Energy trends in the green building industry are heading towards less reliance on the grid, and more reliance on self-sufficiency.
Even as buildings have increased in their environmental efficiency over the past few decades, there are even more methods on the horizon that will continue to improve the green building industry.
Indeed, building projects are now being developed that will be first occupied and used in the next decade… As such,keeping an eye on future progress in the field is essential for success and effectively incorporating green principles into your design(s).
This article looks at trends in the green building industry.
Some of the most prominent concepts include fostering a greater understanding of how building occupants interact with the built environment in a holistic manner, and emphasizing how green building can engage with the outside environment.
Not only is it important to look inside the building by increasing the well-being of the occupants, but it’s also important to look at how the building can efficiently use external resources required to both initially build it, and maintain usage throughout the project’s lifespan.
“I think the biggest trend for the next few years,” Maggie says, “is focusing on how a building can support the well-being of its occupants and contribute to health, productivity and job satisfaction. Studies that show enhanced indoor environments create more productive, happier and healthier inhabitants.”
In addition to a more holistic way of designing buildings to comfortably serve occupants, sustainable building design needs to look outwards as well.
Douglas Pierce is a LEED Fellow and an architect with global architecture firm Perkins+Will. Doug also helped lead the development of the RELi resilient building and design standard adopted by the U.S. Green Building Council.
“There are two major trends unfolding,” Doug says. “One trend is doubling down on climate mitigation and bio-diversity protection.”
In addition to protecting diversity, he says that the second trend is resilience and climate adaptation.
“Resilience and climate adaptation are poised to become mega-trends and a central feature of the green building dialogue for the next one or two decades. We’ve let climate change and the loss of biodiversity get out of hand over the past 30 years. Now we must not only mitigate those issues, but we must also adapt to the emerging climate disruption, and rebuild the wildlife population all across the globe.”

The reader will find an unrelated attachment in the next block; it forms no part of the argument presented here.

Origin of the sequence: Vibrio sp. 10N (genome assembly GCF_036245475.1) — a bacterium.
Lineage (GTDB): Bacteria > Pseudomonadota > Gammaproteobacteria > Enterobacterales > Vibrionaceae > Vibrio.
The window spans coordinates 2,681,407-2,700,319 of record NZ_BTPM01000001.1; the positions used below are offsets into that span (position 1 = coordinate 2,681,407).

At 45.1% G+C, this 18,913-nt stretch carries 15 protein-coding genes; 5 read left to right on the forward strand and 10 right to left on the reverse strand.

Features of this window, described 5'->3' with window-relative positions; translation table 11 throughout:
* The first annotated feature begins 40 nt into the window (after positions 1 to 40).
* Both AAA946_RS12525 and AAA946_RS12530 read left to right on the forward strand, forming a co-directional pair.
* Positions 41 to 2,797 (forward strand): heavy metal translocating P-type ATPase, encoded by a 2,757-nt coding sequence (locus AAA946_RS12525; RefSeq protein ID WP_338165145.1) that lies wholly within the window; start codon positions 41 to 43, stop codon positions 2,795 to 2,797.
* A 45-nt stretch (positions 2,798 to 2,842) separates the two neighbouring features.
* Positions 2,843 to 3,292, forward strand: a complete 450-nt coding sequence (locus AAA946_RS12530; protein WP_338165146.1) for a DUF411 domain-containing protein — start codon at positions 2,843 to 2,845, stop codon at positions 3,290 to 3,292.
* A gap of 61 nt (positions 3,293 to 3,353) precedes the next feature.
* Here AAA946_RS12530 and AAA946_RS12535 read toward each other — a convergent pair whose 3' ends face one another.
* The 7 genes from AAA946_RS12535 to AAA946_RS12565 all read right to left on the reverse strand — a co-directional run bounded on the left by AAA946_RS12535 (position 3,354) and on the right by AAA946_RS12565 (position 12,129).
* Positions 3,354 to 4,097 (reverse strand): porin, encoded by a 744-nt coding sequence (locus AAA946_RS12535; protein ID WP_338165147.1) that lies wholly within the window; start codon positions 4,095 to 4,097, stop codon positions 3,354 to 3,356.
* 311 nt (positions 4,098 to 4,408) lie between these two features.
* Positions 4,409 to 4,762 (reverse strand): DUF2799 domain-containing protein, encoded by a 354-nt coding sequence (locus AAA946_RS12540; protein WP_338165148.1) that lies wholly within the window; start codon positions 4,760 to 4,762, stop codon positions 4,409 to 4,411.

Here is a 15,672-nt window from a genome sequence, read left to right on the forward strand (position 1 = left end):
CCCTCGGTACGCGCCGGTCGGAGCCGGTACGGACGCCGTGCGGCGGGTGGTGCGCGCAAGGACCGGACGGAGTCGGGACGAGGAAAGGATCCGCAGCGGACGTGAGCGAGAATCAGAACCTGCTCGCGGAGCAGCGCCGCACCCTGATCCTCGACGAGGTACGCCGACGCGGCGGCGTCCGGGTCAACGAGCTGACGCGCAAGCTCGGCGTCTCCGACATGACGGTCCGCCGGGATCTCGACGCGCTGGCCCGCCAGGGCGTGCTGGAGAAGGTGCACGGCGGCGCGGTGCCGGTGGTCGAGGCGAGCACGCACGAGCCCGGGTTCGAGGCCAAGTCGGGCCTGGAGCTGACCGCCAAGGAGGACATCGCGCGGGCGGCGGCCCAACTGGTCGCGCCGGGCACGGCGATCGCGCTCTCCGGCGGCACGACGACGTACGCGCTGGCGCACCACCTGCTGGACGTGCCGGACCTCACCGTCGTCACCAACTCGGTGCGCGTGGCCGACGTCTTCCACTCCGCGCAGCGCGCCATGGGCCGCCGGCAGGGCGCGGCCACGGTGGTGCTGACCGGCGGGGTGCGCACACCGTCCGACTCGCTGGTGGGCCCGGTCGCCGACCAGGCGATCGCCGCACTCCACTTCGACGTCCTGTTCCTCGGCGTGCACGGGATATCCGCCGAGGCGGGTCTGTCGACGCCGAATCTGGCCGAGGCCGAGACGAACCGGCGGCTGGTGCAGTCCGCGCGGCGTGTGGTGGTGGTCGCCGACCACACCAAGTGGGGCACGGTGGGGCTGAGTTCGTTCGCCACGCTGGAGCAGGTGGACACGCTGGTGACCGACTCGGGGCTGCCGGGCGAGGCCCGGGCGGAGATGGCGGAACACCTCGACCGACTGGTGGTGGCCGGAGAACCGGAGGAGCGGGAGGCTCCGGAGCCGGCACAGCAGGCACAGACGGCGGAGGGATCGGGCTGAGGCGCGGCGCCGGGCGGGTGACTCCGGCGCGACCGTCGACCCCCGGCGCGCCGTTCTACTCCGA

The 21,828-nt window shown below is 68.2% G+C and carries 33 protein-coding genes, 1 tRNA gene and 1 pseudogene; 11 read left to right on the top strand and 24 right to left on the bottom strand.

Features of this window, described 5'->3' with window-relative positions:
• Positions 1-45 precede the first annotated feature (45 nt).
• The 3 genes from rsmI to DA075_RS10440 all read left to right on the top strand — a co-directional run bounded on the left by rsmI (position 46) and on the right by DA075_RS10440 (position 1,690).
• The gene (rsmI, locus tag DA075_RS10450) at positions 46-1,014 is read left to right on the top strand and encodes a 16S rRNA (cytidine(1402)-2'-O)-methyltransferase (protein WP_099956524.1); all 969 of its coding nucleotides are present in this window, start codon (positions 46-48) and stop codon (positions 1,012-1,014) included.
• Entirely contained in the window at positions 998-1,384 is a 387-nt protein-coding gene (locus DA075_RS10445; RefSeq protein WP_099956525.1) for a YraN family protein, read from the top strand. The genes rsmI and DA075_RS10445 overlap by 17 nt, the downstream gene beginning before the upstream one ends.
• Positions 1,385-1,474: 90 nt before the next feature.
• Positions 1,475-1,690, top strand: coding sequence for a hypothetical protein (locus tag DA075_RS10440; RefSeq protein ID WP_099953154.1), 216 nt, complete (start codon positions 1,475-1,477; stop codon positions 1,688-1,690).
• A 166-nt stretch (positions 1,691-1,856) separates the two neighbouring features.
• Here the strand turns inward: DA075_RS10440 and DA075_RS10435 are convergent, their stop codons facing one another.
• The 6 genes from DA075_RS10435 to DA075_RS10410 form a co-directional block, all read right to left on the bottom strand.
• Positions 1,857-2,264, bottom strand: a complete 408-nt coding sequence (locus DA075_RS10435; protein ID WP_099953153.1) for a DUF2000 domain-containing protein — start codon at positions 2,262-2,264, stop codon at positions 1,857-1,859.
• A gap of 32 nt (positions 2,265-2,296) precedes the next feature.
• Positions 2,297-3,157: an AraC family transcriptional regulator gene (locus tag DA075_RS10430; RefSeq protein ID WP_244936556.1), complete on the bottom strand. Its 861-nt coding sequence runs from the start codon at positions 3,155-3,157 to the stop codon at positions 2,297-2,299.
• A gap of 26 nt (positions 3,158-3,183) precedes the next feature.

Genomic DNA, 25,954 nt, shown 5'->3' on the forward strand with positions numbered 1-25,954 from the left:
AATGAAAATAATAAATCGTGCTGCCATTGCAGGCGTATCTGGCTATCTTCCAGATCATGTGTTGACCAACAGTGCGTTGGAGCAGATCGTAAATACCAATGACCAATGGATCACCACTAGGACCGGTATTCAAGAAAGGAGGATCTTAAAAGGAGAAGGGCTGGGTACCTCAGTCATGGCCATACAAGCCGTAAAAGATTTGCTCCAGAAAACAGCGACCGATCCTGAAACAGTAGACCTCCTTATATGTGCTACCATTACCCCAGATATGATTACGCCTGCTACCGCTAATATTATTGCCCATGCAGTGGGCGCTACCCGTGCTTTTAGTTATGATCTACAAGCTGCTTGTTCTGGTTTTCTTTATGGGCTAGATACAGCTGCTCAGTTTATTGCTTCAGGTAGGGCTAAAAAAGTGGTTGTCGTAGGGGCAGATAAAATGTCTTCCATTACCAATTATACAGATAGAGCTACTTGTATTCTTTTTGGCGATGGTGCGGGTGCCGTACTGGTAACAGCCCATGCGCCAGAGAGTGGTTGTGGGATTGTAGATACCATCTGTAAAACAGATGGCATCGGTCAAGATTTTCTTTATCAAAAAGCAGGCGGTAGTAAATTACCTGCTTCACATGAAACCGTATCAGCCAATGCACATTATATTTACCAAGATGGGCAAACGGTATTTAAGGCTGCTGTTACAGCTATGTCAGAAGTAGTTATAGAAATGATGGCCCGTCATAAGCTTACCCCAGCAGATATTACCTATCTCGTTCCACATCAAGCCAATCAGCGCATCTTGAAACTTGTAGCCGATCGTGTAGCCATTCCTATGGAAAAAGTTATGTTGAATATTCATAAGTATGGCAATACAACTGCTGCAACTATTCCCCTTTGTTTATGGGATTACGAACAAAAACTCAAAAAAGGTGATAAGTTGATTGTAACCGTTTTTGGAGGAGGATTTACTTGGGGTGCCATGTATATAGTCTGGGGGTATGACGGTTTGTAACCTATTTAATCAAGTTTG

A large part of mitigating these environmental issues involves energy: not only generation, but the efficient production and effective management of that energy as it’s delivered to the end consumer.
Brandon Weiss, a LEED AP certified master builder, works for Dvele, a company that manufactures smart luxury homes in California. He says the biggest new trend is battery technology.
“Solar or wind alone,” Brandon says, “can cause problems of their own, but when coupled with battery storage systems they provide self resilience, and can help stabilize and power the grid itself. As all buildings change to net zero over the next couple decades, the
utility grids will forever be changed with it.”
Decentralization is a massive wave that is not only changing the worlds of finance and technology, but building and energy norms as well.
Renewable energy and energy storage technologies not only allow energy solutions to be developed more affordably, but also in a more geographically distributed way.
Microgrids that leverage renewable energy, for example, reduce the risk of reliance on a single utility based energy grid with one point of failure.
Alternative energy can now be produced locally rather than relying on an aging power grid and environmentally harmful methods of electricity generation like coal or oil.
“Energy production will become decentralized,” says Weiss, “and a new economy of sharing energy will be born. Look for energy storage systems with smart inverters and remote switching that can be controlled remotely for the most versatility, flexibility, and functionality. Every home can be a virtual power plant when combining a good building with renewable energy production, and energy storage systems.”